The key is to ease their path and plan ahead for attrition
By Vicki Learn
When I became the director of maintenance for with IndyGo, the transit agency for Indianapolis, IN, I first began diffusing what I called my “demographic time bomb.” IndyGo’s maintenance team is getting older with most of our mechanics age 50 or older. I knew I had to keep my seasoned workers happy, while I sought new talent to avoid a high rate of attrition when they retire.
I began by paying attention to what would minimize physical discomfort and maximize employee efficiency. Several ergonomic changes inside the garage included purchasing thick rubber mats to help with tired feet, new computer screens with bigger type, bar-type stools to help relieve spine pressure while doing data entry and portable PC diagnostic units that wheel right up to buses.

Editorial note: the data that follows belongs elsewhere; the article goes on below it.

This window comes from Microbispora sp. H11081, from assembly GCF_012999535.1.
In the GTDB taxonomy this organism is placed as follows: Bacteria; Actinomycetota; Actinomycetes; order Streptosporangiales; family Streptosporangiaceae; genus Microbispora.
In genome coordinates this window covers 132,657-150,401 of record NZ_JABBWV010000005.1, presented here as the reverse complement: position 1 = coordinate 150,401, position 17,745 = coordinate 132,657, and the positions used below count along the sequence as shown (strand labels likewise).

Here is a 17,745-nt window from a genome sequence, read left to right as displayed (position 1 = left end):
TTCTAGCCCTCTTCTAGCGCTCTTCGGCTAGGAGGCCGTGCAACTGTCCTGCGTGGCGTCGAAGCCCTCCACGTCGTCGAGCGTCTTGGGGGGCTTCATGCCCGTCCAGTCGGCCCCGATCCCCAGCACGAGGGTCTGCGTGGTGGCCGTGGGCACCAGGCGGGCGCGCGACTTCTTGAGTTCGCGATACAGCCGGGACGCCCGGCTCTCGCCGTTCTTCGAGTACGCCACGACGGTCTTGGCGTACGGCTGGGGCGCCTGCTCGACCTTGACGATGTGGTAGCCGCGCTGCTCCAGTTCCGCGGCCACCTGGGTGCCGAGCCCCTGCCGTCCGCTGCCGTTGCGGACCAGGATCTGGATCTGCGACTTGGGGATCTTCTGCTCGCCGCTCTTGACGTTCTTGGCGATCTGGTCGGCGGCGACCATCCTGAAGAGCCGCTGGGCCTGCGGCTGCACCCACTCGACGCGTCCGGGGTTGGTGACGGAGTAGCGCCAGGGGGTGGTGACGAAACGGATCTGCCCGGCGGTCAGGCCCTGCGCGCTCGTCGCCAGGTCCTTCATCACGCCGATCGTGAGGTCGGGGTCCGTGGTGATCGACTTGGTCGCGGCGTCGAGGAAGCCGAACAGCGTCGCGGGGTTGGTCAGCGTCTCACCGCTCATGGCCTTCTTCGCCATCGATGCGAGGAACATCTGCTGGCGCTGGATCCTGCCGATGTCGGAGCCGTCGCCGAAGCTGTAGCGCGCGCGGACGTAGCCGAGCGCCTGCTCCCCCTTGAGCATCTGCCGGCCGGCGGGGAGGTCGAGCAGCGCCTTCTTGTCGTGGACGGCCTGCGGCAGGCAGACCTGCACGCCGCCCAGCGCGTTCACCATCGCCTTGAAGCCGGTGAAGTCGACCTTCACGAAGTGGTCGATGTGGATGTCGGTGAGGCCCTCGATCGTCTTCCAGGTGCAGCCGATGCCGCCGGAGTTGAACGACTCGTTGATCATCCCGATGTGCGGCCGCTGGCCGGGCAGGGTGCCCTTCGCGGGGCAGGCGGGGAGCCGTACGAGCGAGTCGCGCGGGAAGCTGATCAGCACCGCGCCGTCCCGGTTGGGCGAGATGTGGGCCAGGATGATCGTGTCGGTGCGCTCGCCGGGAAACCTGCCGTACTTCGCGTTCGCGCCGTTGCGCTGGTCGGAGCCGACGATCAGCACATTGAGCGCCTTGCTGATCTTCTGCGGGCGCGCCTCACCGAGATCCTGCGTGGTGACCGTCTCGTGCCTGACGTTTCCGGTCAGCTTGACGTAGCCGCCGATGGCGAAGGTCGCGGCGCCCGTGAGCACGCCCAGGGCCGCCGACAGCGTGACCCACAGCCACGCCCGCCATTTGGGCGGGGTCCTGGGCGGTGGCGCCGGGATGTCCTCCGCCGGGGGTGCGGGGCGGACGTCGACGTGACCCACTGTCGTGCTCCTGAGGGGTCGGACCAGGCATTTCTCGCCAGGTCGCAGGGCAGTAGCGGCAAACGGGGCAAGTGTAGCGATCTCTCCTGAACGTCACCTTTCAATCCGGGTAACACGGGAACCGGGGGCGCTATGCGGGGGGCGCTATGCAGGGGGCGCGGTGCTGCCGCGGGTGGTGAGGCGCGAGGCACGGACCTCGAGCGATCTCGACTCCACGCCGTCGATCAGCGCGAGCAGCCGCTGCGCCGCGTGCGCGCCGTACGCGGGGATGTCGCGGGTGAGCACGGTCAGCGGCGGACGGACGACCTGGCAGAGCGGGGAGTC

Additionally, we have reduced fatigue by redesigning how we park our buses so employees don’t have to take as many steps to get to the service tracks. This is also a change that allows maintenance to spend more time working on the buses, and less time trying to find them.
To keep the company from being stuck between a rock and a hard place when these valued employees retire, we have started to cross-train our maintenance staff. We are allowing our general laborers to take technician courses to become certified and properly trained as attrition starts to set in. It’s a great investment that allows us to do maintenance on our maintenance team.
We also acquire future talent through internships and partnerships with high school diesel technology programs. Over the summers we work with phenomenal young men. We hired one such student from Arsenal Tech High School as a part-time laborer during his senior year and will continue to train him so he will want to continue his career with us as an expert mechanic.
These changes and proactive measures have been small investments that have yielded large dividends. Productivity has gone up and absenteeism has gone down. Listening to and caring about employees is a big part of my job.
Vicki Learn is the Director of Maintenance for IndyGo in Indianapolis, IN. IndyGo is the Indianapolis Public Transportation Corporation, which provides public bus transit services throughout Marion Count, IN.